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Welcome to SOTW. The only question I would pose to you is, what is your voice? I started out many moons ago playing alto and gradually moved on to tenor as was listening to and being inspired by so many tenor players. However, there was always something missing for me and after a while I realized my true voice on the saxophone was on alto, so I went back to it as my main horn. I still play a little tenor as well as soprano. If your goal is to play in a community band there may be more positions available on tenor than alto. Or, as Dr. G. said, baritone players are always needed but that might be a tall order to get started on for a comeback.

As far as brands go I would suggest a used Yamaha. Depending how much money you have budgeted you could even get a used 62 at a good price or the student/intermediate horns are good as well.
 

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Discussion Starter #7
Thanks for the advice and comments. I purchased a tenor late yesterday. I was able to get around the entire range of the horn with no problem. Will take a while to get my sound the way I want it. Also, finding a comfortable strap is proving challenging.

BTW: Reeds are super expensive today, eh? Ouch!
 

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I was in the same boat as you. Stopped playing alto 20 years ago. Bought a tenor a couple of years ago trying to get back into it. I did end up now playing in the community college jazz band playing tenor.

Tenor is a different beast to get into after time. I got a Mark VI alto. Plays beautifully. No issues. I recently played it again and it's WAY different for me compred to tenor. However, playing tenor now is just as good. There's gonna be an adjustment period. Breathing again, articulation, weight of the horn. It will take some time getting used to just playing again.

This is what I learned. Practice as much as you can. Even if it's for 5-10 minutes. Blow through the horn again and remember what it's like. Things will come back to you. Once you get comfortable, I started playing jazz tunes to backing tracks from Youtube. It'll get your feel down on reading music again. Make yourself goals. Set standards for yourself. Most of all don't give up again. It will be frustrating. You'll get mad cause you're not playing like you used to. Get past it and keep pushing forward.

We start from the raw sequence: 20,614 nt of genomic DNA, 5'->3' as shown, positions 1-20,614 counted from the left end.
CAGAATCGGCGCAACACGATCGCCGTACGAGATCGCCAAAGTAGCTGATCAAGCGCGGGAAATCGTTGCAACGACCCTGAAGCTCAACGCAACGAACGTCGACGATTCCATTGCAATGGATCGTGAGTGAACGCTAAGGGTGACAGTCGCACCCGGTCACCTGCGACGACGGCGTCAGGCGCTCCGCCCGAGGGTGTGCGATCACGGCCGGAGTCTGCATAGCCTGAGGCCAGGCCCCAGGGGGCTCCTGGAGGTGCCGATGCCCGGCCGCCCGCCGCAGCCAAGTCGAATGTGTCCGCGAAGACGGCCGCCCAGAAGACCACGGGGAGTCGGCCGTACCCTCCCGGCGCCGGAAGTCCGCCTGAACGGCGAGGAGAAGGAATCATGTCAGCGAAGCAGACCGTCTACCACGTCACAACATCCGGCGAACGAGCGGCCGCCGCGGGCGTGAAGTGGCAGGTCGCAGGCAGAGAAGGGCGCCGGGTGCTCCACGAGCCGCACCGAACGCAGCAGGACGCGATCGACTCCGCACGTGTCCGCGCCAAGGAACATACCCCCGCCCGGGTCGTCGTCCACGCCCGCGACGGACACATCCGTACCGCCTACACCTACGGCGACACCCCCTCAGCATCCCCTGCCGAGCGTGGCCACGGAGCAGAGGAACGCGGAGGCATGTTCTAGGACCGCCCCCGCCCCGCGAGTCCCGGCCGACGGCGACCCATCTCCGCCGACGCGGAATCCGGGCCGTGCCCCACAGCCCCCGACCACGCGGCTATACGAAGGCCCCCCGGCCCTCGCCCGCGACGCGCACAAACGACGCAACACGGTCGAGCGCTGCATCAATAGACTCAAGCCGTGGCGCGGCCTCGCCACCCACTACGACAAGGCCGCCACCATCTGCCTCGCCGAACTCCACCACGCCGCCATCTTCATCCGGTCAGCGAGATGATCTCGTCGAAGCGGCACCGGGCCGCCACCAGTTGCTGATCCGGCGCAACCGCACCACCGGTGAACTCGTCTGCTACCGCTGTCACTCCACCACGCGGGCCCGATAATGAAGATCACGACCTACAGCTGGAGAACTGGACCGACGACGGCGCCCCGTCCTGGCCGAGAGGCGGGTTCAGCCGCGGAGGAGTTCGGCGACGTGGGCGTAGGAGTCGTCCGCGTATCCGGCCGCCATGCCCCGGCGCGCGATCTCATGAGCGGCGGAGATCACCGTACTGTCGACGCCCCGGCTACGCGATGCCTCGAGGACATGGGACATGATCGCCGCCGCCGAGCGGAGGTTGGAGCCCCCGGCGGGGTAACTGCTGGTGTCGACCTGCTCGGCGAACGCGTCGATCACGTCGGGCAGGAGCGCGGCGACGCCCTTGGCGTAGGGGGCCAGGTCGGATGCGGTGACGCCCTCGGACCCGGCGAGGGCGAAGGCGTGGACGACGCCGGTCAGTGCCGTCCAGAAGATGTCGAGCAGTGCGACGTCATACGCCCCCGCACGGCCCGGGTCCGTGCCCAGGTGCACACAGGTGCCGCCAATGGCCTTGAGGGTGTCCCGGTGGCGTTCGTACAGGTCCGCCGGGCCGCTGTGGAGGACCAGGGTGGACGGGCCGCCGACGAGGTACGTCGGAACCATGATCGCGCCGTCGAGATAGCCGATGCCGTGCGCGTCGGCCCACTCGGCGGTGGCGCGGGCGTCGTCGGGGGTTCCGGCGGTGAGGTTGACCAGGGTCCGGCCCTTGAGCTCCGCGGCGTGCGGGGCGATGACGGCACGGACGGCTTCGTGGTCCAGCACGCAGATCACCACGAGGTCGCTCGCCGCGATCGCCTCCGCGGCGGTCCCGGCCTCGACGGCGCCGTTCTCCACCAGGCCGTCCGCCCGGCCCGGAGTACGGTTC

My biggest issue now is solos. I can play the charts, I got the tone now, just soloing. This is my next focus. I'm mad at myself cause I lost the "feel" solos. Not that I was ever Coltrane or anything, they just weren't terrible. So that's my next goal.

There's help here, just ask for it. There's now videos you can watch. I just bought a book on how to solo better. There's a lot of resources that you can use to help. If need be, go get a couple of lessons, I am in a couple of weeks. Make it fun too. Once you lose that aspect, you'll drop it and that's all.

Good luck!
 

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IMHO the best strap is Just Joe's
Google him. He is in Oregon.
+1000. They are expensive compared to some (especially if you are shocked by reed prices), but buy one Just Joe's and you will be set for the rest of your life, even if you live to 150.

P.S. - they are not THAT expensive, you can certainly pay a lot more for a strap.